Thursday, April 5, 2018

SFFILM 61 Day 2: Barry

The 61st San Francisco International Film Festival began last night and runs through April 17th. Each day during the festival I'll be posting about a festival selection I've seen or am anticipating.

Image from Barry supplied by SFFILM
Barry (USA: Bill Hader & Alex Berg, 2018)
playing: 6:00 tonight only at the Victoria

This is perhaps a perverse choice for the initial daily spotlight from a dedicated cinema blogger who has never seen an episode of Mad Men, Game of Thrones, Orange is the New Black, The Wire, Six Feet Under, or practically any of the marquee titles in the era of "prestige television" that has turned the attention of many potential attendees of thoughtful film presentation toward their home screens with the force of a rare-earth magnet. But this crime comedy series, the first three episodes of which are screening tonight with actors Sarah Goldberg and Henry Winkler (yes, "The Fonz" and the director of Memories of Me and Cop and a Half) expected to attend in lieu of co-creators Hader and Berg, happens to be the only thing playing the festival today that I've had a chance to sample so early in the festival. I spent last weekend in Los Angeles (missing a BAMPFA screening of Salaam Cinema that I later learned was a harbinger of a larger Mohsen Makhmalbaf retrospective there this Fall) and though I didn't go to any movies, my fiancée and I did relax on one of our hosts' comfy couches where she showed us the first (and thus far only available) episode of Barry via her HBO streaming set-up. I wouldn't say I was immediately hooked by the set-up of the eponymous affectless Afghanistan War vet (Hader) being manipulated by an oily opportunist (Stephen Root) to use his savant-like military skills to earn a living as a hit man, but I can't deny enjoying the "worlds collide" frictions that emerge when Barry stumbles into an acting class run by a pricey coach (Winkler) from the "tear-'em-down-to-build-'em-up" school, and befriends one of the more volatile students (Goldberg), and the backstage/showbiz humor hits a little closer to where I live. I'm not sure I'm likely to give up a rare chance to see a foreign film just to catch this on a much bigger screen (even with talent in tow) but if there was nothing else in its slot calling my name, I certainly would consider it, especially knowing how long it will likely take me to get around to watching it as a non-subscriber to HBO.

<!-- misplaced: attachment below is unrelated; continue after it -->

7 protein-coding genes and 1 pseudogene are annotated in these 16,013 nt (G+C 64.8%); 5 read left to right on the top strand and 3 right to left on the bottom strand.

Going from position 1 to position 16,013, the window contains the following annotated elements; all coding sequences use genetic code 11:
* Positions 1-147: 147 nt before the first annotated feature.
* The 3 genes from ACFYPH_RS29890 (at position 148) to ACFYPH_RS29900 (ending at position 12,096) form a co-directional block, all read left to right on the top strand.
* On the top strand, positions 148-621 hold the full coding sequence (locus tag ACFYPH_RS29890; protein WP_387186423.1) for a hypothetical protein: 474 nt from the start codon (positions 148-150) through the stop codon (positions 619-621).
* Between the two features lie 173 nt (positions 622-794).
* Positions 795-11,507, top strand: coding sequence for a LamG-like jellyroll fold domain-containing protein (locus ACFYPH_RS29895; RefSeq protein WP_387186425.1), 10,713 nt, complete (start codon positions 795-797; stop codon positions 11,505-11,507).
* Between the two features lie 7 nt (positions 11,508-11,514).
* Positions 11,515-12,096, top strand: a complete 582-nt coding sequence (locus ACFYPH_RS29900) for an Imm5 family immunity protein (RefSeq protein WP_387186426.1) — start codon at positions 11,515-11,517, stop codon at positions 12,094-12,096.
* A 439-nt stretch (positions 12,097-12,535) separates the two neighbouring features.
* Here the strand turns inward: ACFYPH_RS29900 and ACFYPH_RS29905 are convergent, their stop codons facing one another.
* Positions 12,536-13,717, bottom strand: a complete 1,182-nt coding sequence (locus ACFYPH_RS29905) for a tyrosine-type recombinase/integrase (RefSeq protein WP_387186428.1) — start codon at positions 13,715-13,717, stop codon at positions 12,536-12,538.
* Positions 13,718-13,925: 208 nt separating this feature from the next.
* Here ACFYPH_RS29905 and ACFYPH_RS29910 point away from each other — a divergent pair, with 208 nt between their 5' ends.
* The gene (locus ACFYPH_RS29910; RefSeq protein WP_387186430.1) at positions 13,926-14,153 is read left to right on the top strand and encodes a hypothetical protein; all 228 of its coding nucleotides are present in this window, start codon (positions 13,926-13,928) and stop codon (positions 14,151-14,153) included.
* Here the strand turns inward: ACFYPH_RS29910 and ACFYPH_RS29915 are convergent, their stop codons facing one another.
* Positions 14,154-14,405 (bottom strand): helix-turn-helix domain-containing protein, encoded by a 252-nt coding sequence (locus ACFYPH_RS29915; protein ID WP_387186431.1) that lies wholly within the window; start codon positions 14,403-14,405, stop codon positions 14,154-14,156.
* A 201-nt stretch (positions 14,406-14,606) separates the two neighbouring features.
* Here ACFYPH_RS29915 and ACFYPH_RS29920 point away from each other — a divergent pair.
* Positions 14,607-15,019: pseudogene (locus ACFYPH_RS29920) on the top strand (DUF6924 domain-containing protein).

The paradox of the television vs. cinema debate is that, at least under current conventions in this country, television is prohibited from being legally presented in cinemas while movies screen everywhere from IMAX houses to, eventually (and dishearteningly), smartphones. So the kind of rare opportunity to see a new show that, if it isn't quite on the artistic level of Fassbinder, is certainly destined to be more popular than Eight Hours Don't Make A Day, will surely be of interest to viewers who find more appeal in serialized, character-driven narratives than the kinds of narrative-exploding cinematic attractions I tend to seek out. Who knows, perhaps some TV fans will stick around to check out more of the festival, which is certainly a home for a sort of binge watching they might not be so familiar with.

SFFILM61 Day 2
Other festival options: Speaking of film festival television, as of this writing there are still a few FREE tickets for tonight's 8:45PM screening of BBC/PBS co-production Civilizations: How Do We Look (episode 2) at SFMOMA. I doubt it's crucial to have seen episode 1 before diving into this. It's in fact the only one the SFFILM free events not currently at RUSH status. Today also marks the first festival screenings of titles like The Rider, The Workshop, and Angels Wear White, to name a few I've heard strong advance word about.

Non-SFFILM option: Tonight is Artist Television Access's monthly 8PM Open Screening event, where anyone can show their work to the assembled masses on Valencia Street's last outpost of underground, un-gentrified cinema. A wonderful article on ATA's Open Screenings was published earlier this year in Xpress Magazine.

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